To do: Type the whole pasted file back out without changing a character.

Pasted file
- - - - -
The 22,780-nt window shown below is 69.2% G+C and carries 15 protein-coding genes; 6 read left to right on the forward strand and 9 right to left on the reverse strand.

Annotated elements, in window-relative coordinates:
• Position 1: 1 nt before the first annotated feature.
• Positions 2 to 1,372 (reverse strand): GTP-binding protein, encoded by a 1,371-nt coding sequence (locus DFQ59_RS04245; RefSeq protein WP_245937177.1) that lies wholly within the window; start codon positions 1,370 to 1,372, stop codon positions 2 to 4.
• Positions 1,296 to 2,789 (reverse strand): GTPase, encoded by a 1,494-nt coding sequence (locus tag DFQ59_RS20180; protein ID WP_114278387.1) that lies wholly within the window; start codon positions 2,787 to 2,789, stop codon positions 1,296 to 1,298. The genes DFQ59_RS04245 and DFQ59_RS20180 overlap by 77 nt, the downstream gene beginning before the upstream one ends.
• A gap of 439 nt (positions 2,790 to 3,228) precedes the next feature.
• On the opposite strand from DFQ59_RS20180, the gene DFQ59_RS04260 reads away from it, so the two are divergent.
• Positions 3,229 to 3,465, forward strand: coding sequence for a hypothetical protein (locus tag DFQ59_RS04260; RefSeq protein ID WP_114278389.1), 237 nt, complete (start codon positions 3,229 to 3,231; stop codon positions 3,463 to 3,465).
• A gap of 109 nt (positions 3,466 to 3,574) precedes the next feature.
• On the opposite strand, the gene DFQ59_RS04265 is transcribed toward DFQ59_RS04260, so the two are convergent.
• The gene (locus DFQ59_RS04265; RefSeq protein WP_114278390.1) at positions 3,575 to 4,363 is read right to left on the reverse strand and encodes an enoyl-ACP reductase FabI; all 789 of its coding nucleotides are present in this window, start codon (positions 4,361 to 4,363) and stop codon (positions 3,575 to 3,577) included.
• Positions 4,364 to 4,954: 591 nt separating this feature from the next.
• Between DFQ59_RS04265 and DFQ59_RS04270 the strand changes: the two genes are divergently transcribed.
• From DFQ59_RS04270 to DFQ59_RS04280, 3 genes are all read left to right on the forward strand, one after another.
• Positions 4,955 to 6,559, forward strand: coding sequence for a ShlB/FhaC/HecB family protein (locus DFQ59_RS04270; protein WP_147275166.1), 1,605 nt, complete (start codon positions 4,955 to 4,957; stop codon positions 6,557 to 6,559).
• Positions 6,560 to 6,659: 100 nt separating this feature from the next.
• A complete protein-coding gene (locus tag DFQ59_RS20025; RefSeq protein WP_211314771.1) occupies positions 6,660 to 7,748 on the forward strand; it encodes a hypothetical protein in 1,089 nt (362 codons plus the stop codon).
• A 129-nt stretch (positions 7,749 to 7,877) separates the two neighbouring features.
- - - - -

The 22,780-nt window shown below is 69.2% G+C and carries 15 protein-coding genes; 6 read left to right on the forward strand and 9 right to left on the reverse strand.

Annotated elements, in window-relative coordinates:
• Position 1: 1 nt before the first annotated feature.
• Positions 2 to 1,372 (reverse strand): GTP-binding protein, encoded by a 1,371-nt coding sequence (locus DFQ59_RS04245; RefSeq protein WP_245937177.1) that lies wholly within the window; start codon positions 1,370 to 1,372, stop codon positions 2 to 4.
• Positions 1,296 to 2,789 (reverse strand): GTPase, encoded by a 1,494-nt coding sequence (locus tag DFQ59_RS20180; protein ID WP_114278387.1) that lies wholly within the window; start codon positions 2,787 to 2,789, stop codon positions 1,296 to 1,298. The genes DFQ59_RS04245 and DFQ59_RS20180 overlap by 77 nt, the downstream gene beginning before the upstream one ends.
• A gap of 439 nt (positions 2,790 to 3,228) precedes the next feature.
• On the opposite strand from DFQ59_RS20180, the gene DFQ59_RS04260 reads away from it, so the two are divergent.
• Positions 3,229 to 3,465, forward strand: coding sequence for a hypothetical protein (locus tag DFQ59_RS04260; RefSeq protein ID WP_114278389.1), 237 nt, complete (start codon positions 3,229 to 3,231; stop codon positions 3,463 to 3,465).
• A gap of 109 nt (positions 3,466 to 3,574) precedes the next feature.
• On the opposite strand, the gene DFQ59_RS04265 is transcribed toward DFQ59_RS04260, so the two are convergent.
• The gene (locus DFQ59_RS04265; RefSeq protein WP_114278390.1) at positions 3,575 to 4,363 is read right to left on the reverse strand and encodes an enoyl-ACP reductase FabI; all 789 of its coding nucleotides are present in this window, start codon (positions 4,361 to 4,363) and stop codon (positions 3,575 to 3,577) included.
• Positions 4,364 to 4,954: 591 nt separating this feature from the next.
• Between DFQ59_RS04265 and DFQ59_RS04270 the strand changes: the two genes are divergently transcribed.
• From DFQ59_RS04270 to DFQ59_RS04280, 3 genes are all read left to right on the forward strand, one after another.
• Positions 4,955 to 6,559, forward strand: coding sequence for a ShlB/FhaC/HecB family protein (locus DFQ59_RS04270; protein WP_147275166.1), 1,605 nt, complete (start codon positions 4,955 to 4,957; stop codon positions 6,557 to 6,559).
• Positions 6,560 to 6,659: 100 nt separating this feature from the next.
• A complete protein-coding gene (locus tag DFQ59_RS20025; RefSeq protein WP_211314771.1) occupies positions 6,660 to 7,748 on the forward strand; it encodes a hypothetical protein in 1,089 nt (362 codons plus the stop codon).
• A 129-nt stretch (positions 7,749 to 7,877) separates the two neighbouring features.